“The second pillar of our mission is to be a place where we build a community who come together to exchange ideas. Domaine de Graux can be a neutral place where everybody feels comfortable sharing their knowledge, expertise, what works, and what doesn’t work,” says Delvaulx. “It is a place where we can accelerate the pace of change by sharing knowledge, raising awareness, and enabling people to get back in touch with nature and the way we produce food. The more people know what’s possible, the more they can influence with their decisions.”

So far this year, Domaine de Graux has hosted several events, including an educational event in May for Flemish authorities and policymakers. The presentations and farm tour focused on the potential for regenerative agriculture and the role of policymakers in helping farmers build a resilient and healthy food system.

Domaine de Graux has also hosted knowledge-sharing events for farmers with presentations from The Living Soil Academy, represented by Alain Peeters, Vice-President of Agroecology Europe, and Louis De Jaeger, co-founder of Eat More Trees. The farm has three large meeting rooms and venues to support events of all kinds, as long as the environmental and social charter is respected.

The education and community pillar will also include the youngest consumers and future farmers, explains Delvaulx. “We feel it’s important also to have, from the earliest age, children getting to know how vegetables are produced and getting connected to the food system. Because, I believe personally, when you learn it when you are little, you take that with you later as an adult.”

While Domaine de Graux has over five centuries of history, the third pillar of its mission focuses on the future: becoming a place for innovation and research. While many of the solutions for a more resilient food system exist, there is still much to be tested. With nature as its trusted advisor, De Graux will be a testing ground for the wider portfolio of The Nest. It will pilot ideas and technologies to reshape food production into a more resilient, productive, and sustainable system. Domaine de Graux will be a center for collaboration and partnerships, with companies, research institutes and other knowledge centers but also with other farms. An example of that is Domaine De Graux joining the Farm for Good network to share knowledge and ensure large enough volumes of regenerative, organic produce are available to attract large buyers at correct prices.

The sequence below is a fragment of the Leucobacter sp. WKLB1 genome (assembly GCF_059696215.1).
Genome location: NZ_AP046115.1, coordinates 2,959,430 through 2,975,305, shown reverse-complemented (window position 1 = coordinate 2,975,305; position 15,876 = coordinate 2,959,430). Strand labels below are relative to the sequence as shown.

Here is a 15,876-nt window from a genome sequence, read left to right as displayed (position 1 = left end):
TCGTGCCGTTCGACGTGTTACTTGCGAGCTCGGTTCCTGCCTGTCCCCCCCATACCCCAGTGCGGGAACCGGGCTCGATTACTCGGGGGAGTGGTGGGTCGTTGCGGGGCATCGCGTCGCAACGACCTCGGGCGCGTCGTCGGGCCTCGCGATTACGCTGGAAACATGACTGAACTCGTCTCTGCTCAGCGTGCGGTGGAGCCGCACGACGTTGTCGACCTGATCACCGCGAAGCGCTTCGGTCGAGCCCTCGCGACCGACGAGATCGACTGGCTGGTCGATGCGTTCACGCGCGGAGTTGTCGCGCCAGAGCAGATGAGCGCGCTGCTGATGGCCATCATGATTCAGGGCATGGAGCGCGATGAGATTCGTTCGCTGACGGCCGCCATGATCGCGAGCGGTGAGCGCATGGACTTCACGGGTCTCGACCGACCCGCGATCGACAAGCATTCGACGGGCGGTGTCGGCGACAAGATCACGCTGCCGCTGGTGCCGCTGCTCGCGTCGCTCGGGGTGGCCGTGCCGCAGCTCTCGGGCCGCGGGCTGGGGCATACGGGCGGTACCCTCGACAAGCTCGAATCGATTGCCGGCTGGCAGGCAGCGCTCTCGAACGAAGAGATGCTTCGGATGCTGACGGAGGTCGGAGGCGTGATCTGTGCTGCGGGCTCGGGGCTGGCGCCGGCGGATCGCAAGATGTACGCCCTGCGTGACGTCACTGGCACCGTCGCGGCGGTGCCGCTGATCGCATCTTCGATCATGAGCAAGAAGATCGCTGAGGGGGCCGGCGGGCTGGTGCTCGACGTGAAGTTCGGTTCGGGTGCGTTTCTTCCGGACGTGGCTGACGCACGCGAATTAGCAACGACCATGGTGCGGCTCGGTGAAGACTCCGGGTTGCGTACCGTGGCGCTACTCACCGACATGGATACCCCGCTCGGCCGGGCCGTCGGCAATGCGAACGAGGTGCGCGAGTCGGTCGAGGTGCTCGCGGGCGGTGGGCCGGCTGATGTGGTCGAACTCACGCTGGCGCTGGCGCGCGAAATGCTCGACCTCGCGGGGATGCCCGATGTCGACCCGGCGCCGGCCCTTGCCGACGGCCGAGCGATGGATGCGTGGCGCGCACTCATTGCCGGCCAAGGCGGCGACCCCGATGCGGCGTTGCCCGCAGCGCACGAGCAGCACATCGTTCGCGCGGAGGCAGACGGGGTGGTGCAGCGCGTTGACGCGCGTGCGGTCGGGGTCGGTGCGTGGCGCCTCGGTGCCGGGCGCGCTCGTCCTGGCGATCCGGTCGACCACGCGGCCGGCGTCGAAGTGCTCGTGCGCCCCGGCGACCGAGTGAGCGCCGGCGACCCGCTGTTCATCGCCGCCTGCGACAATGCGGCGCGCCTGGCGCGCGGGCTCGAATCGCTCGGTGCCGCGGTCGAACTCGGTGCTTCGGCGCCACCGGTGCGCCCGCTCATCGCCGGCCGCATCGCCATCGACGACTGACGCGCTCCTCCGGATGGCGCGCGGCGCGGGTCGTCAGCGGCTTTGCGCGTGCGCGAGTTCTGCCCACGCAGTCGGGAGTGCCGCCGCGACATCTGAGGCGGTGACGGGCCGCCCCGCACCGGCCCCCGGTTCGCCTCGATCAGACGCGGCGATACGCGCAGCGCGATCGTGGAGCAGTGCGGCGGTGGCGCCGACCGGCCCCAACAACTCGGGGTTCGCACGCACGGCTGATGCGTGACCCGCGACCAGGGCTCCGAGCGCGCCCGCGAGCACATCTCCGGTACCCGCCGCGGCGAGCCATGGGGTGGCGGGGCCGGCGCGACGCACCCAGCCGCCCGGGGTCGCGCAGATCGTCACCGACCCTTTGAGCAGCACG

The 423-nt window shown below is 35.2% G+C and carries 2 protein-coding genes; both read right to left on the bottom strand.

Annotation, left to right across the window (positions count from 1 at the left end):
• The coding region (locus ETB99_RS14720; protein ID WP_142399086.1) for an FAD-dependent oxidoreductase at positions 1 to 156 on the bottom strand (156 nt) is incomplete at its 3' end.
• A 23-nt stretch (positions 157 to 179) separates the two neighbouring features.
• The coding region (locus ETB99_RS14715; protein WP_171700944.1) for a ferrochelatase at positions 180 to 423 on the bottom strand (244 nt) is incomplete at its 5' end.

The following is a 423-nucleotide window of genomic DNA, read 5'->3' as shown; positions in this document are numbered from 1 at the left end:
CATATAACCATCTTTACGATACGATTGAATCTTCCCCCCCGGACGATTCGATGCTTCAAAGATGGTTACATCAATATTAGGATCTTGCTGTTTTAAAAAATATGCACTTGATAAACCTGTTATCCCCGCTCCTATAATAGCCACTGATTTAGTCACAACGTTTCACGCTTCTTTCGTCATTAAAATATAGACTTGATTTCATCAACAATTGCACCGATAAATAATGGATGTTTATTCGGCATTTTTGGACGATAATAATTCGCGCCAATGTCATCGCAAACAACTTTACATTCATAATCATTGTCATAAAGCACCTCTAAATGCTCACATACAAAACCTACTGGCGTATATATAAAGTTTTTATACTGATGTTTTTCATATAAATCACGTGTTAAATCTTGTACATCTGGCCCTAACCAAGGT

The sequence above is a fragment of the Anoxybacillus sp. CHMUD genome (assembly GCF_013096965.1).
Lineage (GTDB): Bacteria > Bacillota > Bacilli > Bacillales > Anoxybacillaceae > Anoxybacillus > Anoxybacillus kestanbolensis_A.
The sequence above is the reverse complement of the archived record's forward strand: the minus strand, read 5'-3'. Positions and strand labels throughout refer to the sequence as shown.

The Nest and the Domaine de Graux team will see this third pillar of the mission at work this October when The Nest’s portfolio of companies gathers for an Open House. The farm will be a source of inspiration where the attendees can reconnect with their purpose and renew their energy to effect change at scale.

“When you come to Domaine de Graux, it’s a magic place where you feel the reconnection with nature. It’s beautiful as a place, where you realise you’re only a small part of it all. The work, to be a hundred percent into the sustainability and our impact, is most important though. I love working with the people here who are passionate about the mission. I feel that everything we do is making an impact,” says Delvaulx.

You can learn more about Domaine de Graux, upcoming events and venues, products, and regenerative agriculture at the farm’s new website.